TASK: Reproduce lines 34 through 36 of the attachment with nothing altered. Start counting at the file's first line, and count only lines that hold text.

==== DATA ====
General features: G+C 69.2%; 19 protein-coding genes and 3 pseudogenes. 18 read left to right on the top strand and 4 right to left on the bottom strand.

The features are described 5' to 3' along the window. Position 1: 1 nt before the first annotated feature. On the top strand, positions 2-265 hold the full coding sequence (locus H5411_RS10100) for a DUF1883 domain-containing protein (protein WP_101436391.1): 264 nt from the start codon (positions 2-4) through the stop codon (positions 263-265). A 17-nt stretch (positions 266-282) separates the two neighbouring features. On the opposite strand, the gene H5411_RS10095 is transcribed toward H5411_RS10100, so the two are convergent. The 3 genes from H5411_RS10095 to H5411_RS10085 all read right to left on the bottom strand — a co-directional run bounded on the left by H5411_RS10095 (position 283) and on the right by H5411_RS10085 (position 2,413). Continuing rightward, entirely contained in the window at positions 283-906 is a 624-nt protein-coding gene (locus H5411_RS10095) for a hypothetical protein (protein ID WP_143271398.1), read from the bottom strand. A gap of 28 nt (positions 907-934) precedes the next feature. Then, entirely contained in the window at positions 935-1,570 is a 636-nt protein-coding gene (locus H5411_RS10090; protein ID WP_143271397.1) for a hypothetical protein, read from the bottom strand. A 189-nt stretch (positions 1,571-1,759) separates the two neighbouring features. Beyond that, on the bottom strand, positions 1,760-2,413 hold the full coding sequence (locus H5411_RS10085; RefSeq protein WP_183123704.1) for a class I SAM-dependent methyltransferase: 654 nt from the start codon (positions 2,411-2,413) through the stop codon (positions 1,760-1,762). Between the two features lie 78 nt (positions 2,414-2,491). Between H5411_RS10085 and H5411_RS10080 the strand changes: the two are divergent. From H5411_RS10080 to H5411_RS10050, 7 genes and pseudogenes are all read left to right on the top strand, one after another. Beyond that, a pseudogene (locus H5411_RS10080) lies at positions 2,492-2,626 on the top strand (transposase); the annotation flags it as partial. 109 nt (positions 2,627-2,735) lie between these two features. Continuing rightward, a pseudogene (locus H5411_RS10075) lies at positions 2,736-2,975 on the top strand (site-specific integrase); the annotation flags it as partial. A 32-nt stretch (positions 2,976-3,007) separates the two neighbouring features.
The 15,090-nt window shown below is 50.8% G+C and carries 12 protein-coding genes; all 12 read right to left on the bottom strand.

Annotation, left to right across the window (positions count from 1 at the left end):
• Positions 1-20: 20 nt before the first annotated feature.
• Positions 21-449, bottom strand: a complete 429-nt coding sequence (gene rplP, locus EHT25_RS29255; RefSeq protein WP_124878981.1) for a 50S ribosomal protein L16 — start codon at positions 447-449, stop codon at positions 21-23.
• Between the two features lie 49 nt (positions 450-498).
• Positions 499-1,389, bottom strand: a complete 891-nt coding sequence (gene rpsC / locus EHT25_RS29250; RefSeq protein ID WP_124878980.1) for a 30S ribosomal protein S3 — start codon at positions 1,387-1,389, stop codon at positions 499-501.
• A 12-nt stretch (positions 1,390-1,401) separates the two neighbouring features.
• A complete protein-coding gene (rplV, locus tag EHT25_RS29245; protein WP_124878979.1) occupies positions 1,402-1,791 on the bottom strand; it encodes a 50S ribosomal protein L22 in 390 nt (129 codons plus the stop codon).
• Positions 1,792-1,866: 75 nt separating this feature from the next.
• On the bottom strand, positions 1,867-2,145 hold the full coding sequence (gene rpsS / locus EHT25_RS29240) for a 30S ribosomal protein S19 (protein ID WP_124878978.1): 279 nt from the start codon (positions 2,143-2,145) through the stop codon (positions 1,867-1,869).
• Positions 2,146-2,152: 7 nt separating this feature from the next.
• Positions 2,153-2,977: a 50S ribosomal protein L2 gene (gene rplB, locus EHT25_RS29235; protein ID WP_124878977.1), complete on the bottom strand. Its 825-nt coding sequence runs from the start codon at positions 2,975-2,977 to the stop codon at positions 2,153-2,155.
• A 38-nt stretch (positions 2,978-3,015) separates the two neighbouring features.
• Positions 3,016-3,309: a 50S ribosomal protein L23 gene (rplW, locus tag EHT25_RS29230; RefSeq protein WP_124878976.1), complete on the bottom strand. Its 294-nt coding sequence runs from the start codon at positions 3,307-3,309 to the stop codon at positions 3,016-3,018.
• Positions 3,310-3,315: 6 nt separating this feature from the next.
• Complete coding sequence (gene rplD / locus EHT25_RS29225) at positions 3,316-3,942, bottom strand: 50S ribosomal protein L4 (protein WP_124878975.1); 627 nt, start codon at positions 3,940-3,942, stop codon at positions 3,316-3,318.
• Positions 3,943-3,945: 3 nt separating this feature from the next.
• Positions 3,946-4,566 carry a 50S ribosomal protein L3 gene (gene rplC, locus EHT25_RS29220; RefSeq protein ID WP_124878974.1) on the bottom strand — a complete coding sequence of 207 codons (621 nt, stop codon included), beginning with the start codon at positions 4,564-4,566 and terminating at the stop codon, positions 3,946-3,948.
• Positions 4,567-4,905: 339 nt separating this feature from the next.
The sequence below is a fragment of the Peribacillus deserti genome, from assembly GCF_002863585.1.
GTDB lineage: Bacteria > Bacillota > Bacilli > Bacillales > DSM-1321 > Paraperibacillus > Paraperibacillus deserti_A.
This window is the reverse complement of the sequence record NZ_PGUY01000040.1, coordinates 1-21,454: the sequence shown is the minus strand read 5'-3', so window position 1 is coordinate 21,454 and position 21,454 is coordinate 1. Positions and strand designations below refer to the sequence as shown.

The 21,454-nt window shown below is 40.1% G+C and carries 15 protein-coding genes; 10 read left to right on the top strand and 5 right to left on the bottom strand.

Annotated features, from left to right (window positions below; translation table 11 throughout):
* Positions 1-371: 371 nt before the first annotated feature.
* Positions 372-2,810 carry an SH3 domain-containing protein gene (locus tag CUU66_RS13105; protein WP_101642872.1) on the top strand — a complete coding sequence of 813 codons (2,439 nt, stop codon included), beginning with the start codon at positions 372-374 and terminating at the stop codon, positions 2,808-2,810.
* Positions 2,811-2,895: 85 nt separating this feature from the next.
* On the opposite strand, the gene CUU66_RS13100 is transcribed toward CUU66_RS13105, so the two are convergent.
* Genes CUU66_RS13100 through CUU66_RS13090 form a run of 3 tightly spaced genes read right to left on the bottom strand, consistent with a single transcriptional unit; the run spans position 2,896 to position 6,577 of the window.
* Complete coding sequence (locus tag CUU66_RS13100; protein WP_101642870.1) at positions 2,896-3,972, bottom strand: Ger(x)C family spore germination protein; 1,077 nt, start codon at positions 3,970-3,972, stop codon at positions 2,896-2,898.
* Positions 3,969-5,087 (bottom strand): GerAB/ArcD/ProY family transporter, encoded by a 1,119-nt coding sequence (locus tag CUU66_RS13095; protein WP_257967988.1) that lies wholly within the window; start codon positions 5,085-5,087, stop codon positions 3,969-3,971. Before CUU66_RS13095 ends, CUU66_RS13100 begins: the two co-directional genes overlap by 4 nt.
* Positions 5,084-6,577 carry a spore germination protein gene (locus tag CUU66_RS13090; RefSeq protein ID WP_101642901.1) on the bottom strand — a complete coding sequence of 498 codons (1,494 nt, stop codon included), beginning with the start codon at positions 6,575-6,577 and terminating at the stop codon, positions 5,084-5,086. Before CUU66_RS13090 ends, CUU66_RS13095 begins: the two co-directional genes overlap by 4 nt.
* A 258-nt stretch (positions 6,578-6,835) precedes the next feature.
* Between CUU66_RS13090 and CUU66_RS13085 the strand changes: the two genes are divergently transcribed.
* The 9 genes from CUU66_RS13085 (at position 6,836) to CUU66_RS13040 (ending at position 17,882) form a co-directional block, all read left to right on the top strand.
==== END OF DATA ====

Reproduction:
* Positions 5,084-6,577 carry a spore germination protein gene (locus tag CUU66_RS13090; RefSeq protein ID WP_101642901.1) on the bottom strand — a complete coding sequence of 498 codons (1,494 nt, stop codon included), beginning with the start codon at positions 6,575-6,577 and terminating at the stop codon, positions 5,084-5,086. Before CUU66_RS13090 ends, CUU66_RS13095 begins: the two co-directional genes overlap by 4 nt.
* A 258-nt stretch (positions 6,578-6,835) precedes the next feature.
* Between CUU66_RS13090 and CUU66_RS13085 the strand changes: the two genes are divergently transcribed.